Man, starting up this new agency is a killer

McBride massacre video makes rounds; some say it's not just child's play

By Published on .

acuneo@crain.com

Call it Chucky's Revenge.

The video is shot from the point of view of someone walking in on a massacre at the offices of TBWA/Chiat/Day. The camera reveals bloody bodies strewn across floors, desks and drafting tables. Then it reaches the agency's North American creative director, Chuck McBride, seated at a computer wielding a bloody murder weapon-a Clio. As he exhales cigarette smoke, the Fifth Dimension's "Up, Up and Away" swells, and he says, "Relax. Everything's going to be OK."

On some fronts, things are, in fact, OK. As the video made by the North American creative director now negotiating a breakaway from the agency makes the rounds, some report a resolution is close. On the table is a plan to rebrand the San Francisco TBWA office, with the new shop bringing along marketers Luxottica Group's Ray-Ban and Seagate Technology.

For TBWA, that would keep Mr. McBride in the network and give the agency a place for marketers with conflicts at the main agency. But one executive familiar with the discussions said Mr. McBride was not happy with TBWA's package and sought a higher percentage of ownership. The start-up also is looking at self-funding or seeking other investors to back the venture.

Meanwhile, the massacre film, with more than 7,000 hits on AdAge.com, both delighted and bewildered those who viewed it-but it didn't draw so much as a comment from TBWA.

"I enjoyed Chuck's video," said Hal Curtis, a Wieden & Kennedy creative director who's considering joining the new shop (he's a former partner of Mr. McBride).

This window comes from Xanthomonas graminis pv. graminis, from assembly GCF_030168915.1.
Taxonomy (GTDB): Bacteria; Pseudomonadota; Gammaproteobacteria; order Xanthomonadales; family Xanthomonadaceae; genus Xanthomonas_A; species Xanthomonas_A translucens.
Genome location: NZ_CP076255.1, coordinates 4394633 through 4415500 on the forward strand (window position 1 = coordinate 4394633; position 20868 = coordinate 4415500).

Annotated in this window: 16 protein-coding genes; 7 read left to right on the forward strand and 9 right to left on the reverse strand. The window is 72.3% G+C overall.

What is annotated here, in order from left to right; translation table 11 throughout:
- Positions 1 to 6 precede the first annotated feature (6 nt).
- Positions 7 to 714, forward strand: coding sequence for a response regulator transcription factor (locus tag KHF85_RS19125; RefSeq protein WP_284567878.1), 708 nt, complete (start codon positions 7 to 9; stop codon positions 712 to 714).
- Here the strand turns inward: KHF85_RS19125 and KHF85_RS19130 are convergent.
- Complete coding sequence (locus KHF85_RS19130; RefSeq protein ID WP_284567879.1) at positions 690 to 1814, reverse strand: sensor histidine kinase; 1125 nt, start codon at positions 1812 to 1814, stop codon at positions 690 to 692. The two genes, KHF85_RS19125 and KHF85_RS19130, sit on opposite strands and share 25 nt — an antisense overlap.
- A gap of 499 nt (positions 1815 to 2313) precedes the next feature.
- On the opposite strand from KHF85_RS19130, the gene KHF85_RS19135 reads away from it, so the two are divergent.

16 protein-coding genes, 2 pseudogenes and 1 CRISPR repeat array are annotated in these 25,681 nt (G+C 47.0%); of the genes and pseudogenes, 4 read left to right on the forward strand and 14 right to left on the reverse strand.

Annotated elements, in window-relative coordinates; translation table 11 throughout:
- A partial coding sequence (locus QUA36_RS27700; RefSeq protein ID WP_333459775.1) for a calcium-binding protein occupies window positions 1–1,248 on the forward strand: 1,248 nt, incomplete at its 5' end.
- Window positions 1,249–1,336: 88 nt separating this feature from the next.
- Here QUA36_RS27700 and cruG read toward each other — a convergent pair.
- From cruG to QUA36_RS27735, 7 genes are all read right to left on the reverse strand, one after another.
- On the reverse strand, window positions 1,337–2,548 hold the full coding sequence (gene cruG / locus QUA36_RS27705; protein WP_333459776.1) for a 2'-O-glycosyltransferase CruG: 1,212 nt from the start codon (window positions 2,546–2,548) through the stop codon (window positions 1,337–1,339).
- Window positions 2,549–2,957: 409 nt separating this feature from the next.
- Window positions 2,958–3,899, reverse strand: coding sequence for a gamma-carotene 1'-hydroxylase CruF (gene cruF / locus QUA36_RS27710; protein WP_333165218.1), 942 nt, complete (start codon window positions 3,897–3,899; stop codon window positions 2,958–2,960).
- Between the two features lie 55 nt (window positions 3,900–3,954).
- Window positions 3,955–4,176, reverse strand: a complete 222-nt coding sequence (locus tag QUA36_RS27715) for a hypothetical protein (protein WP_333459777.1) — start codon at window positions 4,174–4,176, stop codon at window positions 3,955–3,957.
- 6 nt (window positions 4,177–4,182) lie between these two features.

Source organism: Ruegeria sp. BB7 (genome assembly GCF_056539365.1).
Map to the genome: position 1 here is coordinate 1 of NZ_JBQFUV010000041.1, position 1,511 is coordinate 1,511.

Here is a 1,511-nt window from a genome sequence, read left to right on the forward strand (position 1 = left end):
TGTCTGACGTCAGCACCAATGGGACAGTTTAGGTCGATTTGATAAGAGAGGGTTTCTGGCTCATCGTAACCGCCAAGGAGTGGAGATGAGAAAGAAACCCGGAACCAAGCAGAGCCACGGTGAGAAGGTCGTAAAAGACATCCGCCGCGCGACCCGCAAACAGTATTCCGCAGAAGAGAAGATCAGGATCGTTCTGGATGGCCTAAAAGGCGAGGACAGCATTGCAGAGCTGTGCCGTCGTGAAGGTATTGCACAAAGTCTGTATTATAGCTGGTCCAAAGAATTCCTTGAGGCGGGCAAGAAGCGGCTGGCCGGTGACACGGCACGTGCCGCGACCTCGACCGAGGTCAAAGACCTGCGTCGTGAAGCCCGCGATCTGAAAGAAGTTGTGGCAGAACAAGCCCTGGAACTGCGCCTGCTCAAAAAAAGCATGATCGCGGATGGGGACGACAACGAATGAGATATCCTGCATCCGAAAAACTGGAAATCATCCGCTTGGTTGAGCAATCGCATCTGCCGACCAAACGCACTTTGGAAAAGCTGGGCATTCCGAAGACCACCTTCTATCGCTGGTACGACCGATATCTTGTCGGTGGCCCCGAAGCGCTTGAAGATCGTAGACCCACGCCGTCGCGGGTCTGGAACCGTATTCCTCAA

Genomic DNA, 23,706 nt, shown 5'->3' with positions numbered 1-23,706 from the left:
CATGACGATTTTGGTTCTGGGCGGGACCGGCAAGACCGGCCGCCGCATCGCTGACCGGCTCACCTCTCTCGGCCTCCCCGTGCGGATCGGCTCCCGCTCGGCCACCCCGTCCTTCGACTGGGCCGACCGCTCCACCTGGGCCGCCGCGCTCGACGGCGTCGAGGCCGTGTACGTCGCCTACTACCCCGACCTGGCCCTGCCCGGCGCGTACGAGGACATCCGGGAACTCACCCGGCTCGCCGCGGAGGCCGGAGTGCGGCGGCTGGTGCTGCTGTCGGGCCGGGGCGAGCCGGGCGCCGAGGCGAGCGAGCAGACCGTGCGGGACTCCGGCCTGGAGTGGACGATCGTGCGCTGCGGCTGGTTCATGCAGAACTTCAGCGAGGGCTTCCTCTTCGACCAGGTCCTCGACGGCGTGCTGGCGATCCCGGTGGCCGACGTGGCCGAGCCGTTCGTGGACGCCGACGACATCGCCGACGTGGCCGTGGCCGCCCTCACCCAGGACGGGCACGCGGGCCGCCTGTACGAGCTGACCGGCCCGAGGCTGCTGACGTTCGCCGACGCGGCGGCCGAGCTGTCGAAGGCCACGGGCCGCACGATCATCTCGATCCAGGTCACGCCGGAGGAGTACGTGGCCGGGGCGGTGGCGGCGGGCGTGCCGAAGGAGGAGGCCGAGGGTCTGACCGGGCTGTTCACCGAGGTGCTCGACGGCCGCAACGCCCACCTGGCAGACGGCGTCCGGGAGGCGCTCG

"Clearly, Chuck has one of the best reels in the business," said Russel Wohlwerth, partners, A-Team Advertising Advisors.

But some thought it was in poor taste. "He's starting a business-doesn't he want clients?" asked one West Coast creative who has worked with Mr. McBride. Said another: "It's probably not a real business builder, but it's fun to watch."

At least one industry executive, pointing out Mr. McBride's reputation as somewhat of a prima donna who has wrangled with clients, interpreted the video as "throwing a tantrum on a very public stage."

"Chuck needs to be managed," the executive said. "He scares me."

For his part, Mr. McBride isn't even owning up to the video. "On the record, that is not me-I did not make that video," he said. "Wow, what a resemblance. Who did that? I was away on business. The timing of it is f--ing amazing."
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